NBD-cholesterol quantification was adapted from a previously described method (25). Briefly, mice fasted overnight were injected with 10% poloxamer (10 μl/g ip) to inhibit lipolysis and clearance of circulating lipoproteins and were then fed immediately with an oral gavage of [14C]cholesterol and 0.4 mg NBD-cholesterol in olive oil. The mice were euthanized by isoflurane overdose after 4 h. Blood was collected by cardiac puncture and then centrifuged for plasma isolation. Absorption of [14C]cholesterol was quantified by scintillation counting of 10-μl plasma samples. NBD-cholesterol was quantified by extracting a 50-μl plasma sample with hexane and water (1:1, vol/vol). The extracted lipids were solubilized in 500 μl of 10 mM taurocholate for fluorescence measurement at an excitation of 485 nm and emission of 535 nm. Total NBD-cholesterol concentration in each sample was determined by comparing fluorescent intensity to a standard curve.

Statistical analysis.

Data are presented as means ± SD. Statistical significance (P < 0.05) was determined by one-way or two-way ANOVA with post test analysis using the Bonferroni post hoc test or Student's unpaired t-test with Prism 4 software (GraphPad).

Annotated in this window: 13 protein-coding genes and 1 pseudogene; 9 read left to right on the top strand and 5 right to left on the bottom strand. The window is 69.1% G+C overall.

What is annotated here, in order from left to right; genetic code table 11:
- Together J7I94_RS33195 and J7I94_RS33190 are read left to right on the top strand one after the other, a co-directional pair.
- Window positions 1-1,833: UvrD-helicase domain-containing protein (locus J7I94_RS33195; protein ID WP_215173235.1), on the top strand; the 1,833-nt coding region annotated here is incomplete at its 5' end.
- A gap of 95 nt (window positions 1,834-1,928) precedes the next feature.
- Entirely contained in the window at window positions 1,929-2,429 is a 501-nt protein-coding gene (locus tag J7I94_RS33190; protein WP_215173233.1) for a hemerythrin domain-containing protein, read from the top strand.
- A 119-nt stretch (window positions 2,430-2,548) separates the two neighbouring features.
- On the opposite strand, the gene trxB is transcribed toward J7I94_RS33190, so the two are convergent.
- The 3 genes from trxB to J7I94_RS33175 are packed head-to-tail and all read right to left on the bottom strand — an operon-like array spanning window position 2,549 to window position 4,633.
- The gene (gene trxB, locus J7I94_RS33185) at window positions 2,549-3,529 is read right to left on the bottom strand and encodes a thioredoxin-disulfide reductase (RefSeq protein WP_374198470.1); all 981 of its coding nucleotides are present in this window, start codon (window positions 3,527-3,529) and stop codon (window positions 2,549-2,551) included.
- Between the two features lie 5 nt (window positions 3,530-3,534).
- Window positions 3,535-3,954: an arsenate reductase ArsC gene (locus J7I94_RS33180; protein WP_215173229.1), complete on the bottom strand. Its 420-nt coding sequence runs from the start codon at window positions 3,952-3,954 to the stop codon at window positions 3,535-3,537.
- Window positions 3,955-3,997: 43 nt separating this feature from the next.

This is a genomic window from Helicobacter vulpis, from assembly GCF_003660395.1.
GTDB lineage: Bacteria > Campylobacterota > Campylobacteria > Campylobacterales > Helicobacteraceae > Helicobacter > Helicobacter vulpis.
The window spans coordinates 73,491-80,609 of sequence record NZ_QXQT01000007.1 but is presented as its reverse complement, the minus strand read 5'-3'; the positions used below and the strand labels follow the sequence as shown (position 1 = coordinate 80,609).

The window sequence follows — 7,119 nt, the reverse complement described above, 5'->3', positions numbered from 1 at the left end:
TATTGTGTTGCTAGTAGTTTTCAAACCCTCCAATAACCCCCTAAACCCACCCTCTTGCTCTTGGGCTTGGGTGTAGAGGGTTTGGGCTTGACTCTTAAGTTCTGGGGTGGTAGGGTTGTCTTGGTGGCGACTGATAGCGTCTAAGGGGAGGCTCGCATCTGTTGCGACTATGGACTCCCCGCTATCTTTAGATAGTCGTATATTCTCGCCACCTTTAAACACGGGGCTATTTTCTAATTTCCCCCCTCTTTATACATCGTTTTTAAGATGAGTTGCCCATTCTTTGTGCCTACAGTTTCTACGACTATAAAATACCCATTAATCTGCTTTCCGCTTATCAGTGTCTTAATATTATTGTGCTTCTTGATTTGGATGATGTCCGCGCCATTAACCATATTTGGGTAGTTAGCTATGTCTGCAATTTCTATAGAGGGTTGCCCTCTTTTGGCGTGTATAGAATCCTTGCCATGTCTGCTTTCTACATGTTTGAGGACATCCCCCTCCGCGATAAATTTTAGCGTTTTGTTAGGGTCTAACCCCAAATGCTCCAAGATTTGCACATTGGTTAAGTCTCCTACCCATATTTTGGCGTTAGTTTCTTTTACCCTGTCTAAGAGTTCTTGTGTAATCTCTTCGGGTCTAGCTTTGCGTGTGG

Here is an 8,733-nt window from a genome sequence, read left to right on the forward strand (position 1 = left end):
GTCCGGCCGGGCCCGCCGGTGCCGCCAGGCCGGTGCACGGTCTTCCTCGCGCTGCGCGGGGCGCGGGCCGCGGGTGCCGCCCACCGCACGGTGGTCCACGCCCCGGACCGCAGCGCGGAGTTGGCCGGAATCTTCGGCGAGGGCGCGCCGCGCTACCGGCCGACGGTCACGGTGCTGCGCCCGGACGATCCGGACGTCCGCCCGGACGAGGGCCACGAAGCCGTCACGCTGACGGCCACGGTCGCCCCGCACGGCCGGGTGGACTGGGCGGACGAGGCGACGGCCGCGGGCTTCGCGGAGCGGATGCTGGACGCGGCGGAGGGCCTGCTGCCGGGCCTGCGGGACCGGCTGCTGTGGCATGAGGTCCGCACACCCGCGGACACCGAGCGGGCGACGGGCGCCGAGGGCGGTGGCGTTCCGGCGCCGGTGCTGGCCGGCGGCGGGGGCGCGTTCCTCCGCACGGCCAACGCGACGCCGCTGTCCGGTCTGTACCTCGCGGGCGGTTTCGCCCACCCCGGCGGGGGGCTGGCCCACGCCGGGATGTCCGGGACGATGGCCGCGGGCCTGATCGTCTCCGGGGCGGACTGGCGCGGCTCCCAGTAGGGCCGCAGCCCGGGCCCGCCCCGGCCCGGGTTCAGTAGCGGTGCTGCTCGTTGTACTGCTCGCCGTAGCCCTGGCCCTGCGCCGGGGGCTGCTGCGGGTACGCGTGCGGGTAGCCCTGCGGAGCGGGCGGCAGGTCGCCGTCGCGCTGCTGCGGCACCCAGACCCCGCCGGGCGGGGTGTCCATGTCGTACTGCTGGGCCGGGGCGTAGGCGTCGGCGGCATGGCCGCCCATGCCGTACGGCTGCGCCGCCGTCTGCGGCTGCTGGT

Previous studies indicated that NBD-cholesterol behaves like cholesterol when administered to hamsters in vivo and is internalized by enterocytes, esterified, and secreted to the plasma in a cholesterol absorption inhibitor-sensitive manner (25). Therefore, NBD-cholesterol was utilized to study the role of NPC1L1 in intestinal cholesterol absorption and transport. The Npc1l1+/+ and Npc1l1−/− mice were orally gavaged with a bolus meal of olive oil supplemented with NBD-cholesterol and were then euthanized after 3 h to assess NBD-cholesterol uptake and transport in the intestine. In Npc1l1+/+ mice, the orally administered NBD-cholesterol was found primarily in the lamina propria of the proximal and middle sections of the intestine (Fig. 1). In contrast, NBD-cholesterol was not observed throughout the intestinal tract of Npc1l1−/− mice (Fig. 1).

Fig. 1.
Uptake of 22-(N(-7-nitrobenz-2-oxa-1,3-diazol-4-yl)amino)-23,24-bisnor-5-cholen-3β-ol (NBD-cholesterol) into the enterocytes of Niemann-Pick C1 Like-1 (NPC1L1) protein-null (Npc1l1−/−) and Npc1l1+/+ mice. Representative images ...